Woman Who Can Smell Parkinson’s Helps Create Experimental Skin Swab Test – Tech21K

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When you first hear that a woman in Scotland is able to smell Parkinson’s disease, it’s fair to be skeptical. But 72-year-old Joy Milne’s strange capacity for sniffing out illness is reportedly so accurate that she rarely misses—and diagnostic laboratories are asking for her help.

Milne first made headlines back in 2015. Her husband, who Milne thought had been emitting an unusual odor for a few years, had just been diagnosed with Parkinson’s and was attending charity meetings with other patients. When Milne tagged along, she noticed that other people at the meetings shared her husband’s musky smell. She mentioned this to a few scientist friends, who helped her test which diagnoses correlated with the scent in a lab setting. Milne was given six T-shirts worn by people with Parkinson’s and six worn by people without.

Sure enough, Milne correctly identified the six Parkinson’s patients’ T-shirts. She also said one of the “healthy” people’s T-shirts was worn by someone with the disease, which the group initially assumed was incorrect. Eight months later, they found out Milne had been right: The seventh T-shirt wearer was diagnosed with Parkinson’s.

The Universities of Edinburgh, Manchester, and London soon launched a project to identify the molecules responsible for the scent Milne could pick up. They’ve been at it for a few years now, and just a few weeks ago, the schools shared that they ‘d created a quick, non-invasive Parkinson’s test using just a skin swab.

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The sebaceous glands, where sebum (and therefore the lipids used to detect Parkinson’s) is formed. (Image: OpenStax College/CC BY 3.0)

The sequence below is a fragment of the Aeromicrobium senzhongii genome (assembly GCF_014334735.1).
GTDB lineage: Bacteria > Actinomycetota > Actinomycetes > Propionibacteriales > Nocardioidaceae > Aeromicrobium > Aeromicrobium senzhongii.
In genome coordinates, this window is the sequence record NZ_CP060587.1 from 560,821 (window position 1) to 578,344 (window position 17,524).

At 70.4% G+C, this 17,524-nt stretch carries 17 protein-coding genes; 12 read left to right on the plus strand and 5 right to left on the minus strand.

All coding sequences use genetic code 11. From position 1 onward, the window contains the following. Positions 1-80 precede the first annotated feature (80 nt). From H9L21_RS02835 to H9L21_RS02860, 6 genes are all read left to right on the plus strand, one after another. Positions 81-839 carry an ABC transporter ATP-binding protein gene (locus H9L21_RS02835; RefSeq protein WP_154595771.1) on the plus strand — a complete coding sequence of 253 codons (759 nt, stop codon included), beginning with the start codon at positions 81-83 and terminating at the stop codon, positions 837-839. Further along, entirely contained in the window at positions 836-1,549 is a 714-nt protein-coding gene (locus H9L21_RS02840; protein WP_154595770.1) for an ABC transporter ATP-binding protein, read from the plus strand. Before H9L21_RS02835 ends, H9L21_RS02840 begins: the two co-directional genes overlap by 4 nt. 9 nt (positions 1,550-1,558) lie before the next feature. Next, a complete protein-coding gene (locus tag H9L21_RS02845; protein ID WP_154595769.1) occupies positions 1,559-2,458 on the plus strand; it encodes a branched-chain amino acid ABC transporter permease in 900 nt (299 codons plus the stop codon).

In a study published in the American Chemical Society journal JACS Auresearchers write that they used ion mobility mass spectrometry (PS-IM-MS) to find the types of molecules present in the sebum of those with Parkinson’s disease. scent is obvious to “supersmellers” like Milne. With the help of Milne’s unique insights, the researchers were able to determine which lipids (waxy, fatty molecules) were present in Parkinson’s patients’ sebum, then develop a test that could confirm whether those lipids were present.

The resulting test allows scientists to simply swab a patient’s skin, transfer the obtained microscopic biological substances to a piece of paper, then put that paper in a PS-IM-MS analyzer. a 90 percent accuracy rate.

The researchers are now working on getting their test into clinical labs, where its accuracy and practicality can be further evaluated. detected scent differences in people with cancer, tuberculosis, and Alzheimer’s. How far will her discoveries go?

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